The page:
Friday, August 17, 2007

L.A.M.B. Ride--I made it!

The L.A.M.B. ride traverses four of Vermont's "gaps," which are mountain passes that cross the spine of the Green Mountains, from east to west. The Green Mountains are part of the Appalachian Mountain chain and were scoured by glaciers thousands of years ago, leaving river valleys running north and south, paralleling the mountain ridges. The gaps are located at locations where the spine of the mountains drops low enough to get a road over it, if barely. The L.A.M.B. ride tackles four of these gaps; Lincoln, Appalachian, Middlebury and Brandon.

As organized annually by the Killington-Pico Cycling Club, the L.A.M.B. ride starts in Rochester, which is convenient to people traveling up from the south, and rides north up Rte 100 through Granville Gulf to tackle the worse climb, Lincoln Gap, first. Lincoln Gap starts out paved, turns to smooth dirt for a few miles, then is paved again for the last three miles or so of steep stuff. This stretch is said to include the steepest mile of paved road in the continental US, and I believe it. While there several places where the climb eases up a little, climbing Lincoln is a real grunt-fest. Like a mountain biker, you need to pay close attention to body location, so you can keep the front wheel on the ground while maintaining traction. I had converted my classic steel Marinoni to a triple chainring, using a TA tripleizer chainring and added a 30-tooth inner ring. Combined with a 13-30 freewheel in the back, I had a 1:1 ratio, which is as close to walking as I ever get. That's virtually the same gearing I use on my mountain bike for steep off-road work and I was very glad that I had these granny gears on this ride.

I made it all the way up Lincoln Gap without stopping, which is a feat all by itself. Most other riders were using significantly taller gearing, but many of them had to stop and recover at least once on the climb. Once we regrouped, we picked our way down the other side. Lincoln Gap does not reward you with a nice, long descent at the top. It's quite treacherous getting down the dirt section and I had problems with a strap-on second waterbottle cage that kept moving around on the tube. Later in the ride, I got a piece of tape from helpful clerk and placed this around the tube under the strap and this solved the annoying problem.

We stopped at the general store in Lincoln to regroup and discovered that the store keeps a presta floor pump in the window for cyclists who need to top off. How cool is that? We stayed at the store long enough for everyone to get back together and then headed down to Rte 116, where we skipped north to tackle Appalachian Gap. App Gap starts with a smaller climb, dubbed the Baby Gap, then actually drops a few hundred feet before the steep final climb. Whereas Lincoln Gap approaches 25% grade, App Gap is a bit tamer with the final steepest section being around 19%. GMBC riders do App Gap regularly in training for the Green Mountain Stage Race, which has two stages that include it. I'm on track thus far in climbing App Gap at least once each month this year.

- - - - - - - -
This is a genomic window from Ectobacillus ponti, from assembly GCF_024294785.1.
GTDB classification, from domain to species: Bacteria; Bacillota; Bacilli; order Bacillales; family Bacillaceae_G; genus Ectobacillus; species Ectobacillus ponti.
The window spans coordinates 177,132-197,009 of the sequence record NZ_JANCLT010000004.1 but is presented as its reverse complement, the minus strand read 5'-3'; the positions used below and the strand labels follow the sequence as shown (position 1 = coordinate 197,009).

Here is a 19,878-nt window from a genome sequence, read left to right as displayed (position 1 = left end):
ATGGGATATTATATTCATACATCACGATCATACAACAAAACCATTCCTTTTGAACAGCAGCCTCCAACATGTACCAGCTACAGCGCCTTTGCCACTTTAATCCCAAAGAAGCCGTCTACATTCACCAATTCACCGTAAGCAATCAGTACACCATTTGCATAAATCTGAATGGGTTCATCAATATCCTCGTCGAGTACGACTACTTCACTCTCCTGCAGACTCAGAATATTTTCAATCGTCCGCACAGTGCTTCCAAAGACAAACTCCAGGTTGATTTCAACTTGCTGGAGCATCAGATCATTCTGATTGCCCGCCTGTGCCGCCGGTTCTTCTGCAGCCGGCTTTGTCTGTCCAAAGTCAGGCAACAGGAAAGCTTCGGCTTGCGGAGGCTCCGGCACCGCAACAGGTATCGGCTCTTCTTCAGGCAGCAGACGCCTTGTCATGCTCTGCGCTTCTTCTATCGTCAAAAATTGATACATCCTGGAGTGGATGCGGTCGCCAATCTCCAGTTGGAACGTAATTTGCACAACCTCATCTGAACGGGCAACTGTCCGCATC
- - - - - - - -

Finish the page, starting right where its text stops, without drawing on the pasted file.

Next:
We zoomed down the east side of App Gap (and I do mean zoomed) and picked up just the lightest sprinkles, not enough to really get wet. The weather turned out great and we never got soaked, in spite of the projected 70% chance of rain. We stayed a long time at the stop outside Waitsfield. It turned out that one of the riders had flatted so badly that he had to hitch a ride down the gap with a motorist. Luckily, there was a bike shop right there where he could purchase a replacement tire. One year, a L.A.M.B. rider trashed a wheel and this shop loaned him a very nice road bike to finish the ride at no charge. Now that's service!

We then headed south, back through Granville Gulf, to pick up Middlebury Gap. A little over half the riders chose to end the ride here after the break and continue the few miles south to Rochester. This actually has a cute name; the LAMB-chop. Seven of us decided to tackle the last two climbs. Middlebury Gap is one of those climbs where you hear comments like "This isn't so bad" about half-way up from people who haven't ridden it before. It never gets terribly steep, it just grinds on and on. Those comments always stop well before the summit. There is a nice, long descent on the other side through Ripton before we turned off onto a smooth dirt road that turned back to pavement after a few miles, taking us around the east side of Lake Dunsmore. Another stop at very nice little general store with great prices for a change and then we headed up Brandon Gap. Brandon is, perhaps, the easiest of the four gaps, but anything is a grind after that much climbing. I just stayed in that granny gear and ended up crossing the summit alongside another rider, making us the last two riders in the group. Brandon Gap is much steeper on the west side than the east, and the gradual descent took us all the way into Rochester, which was about 10 miles.

I was very glad to have completed this ride, especially since I had tried it three years ago and had to bail with the rest of the LAMB-choppers. I do wonder, though, about the folks who do the six-gap ride much earlier in the season, adding in Roxbury and Rochester gaps. You can read about their exploits at And then there's the gap rides down in Georgia, but I dan't know how these compare. Both the L.A.M.B. and the Georgia six-gap rides boast around 10,000' of climbing in about 100 miles, so I presume the Vermont six-gap climb is even more challenging. Maybe next year...

I posted ride photos at Enjoy!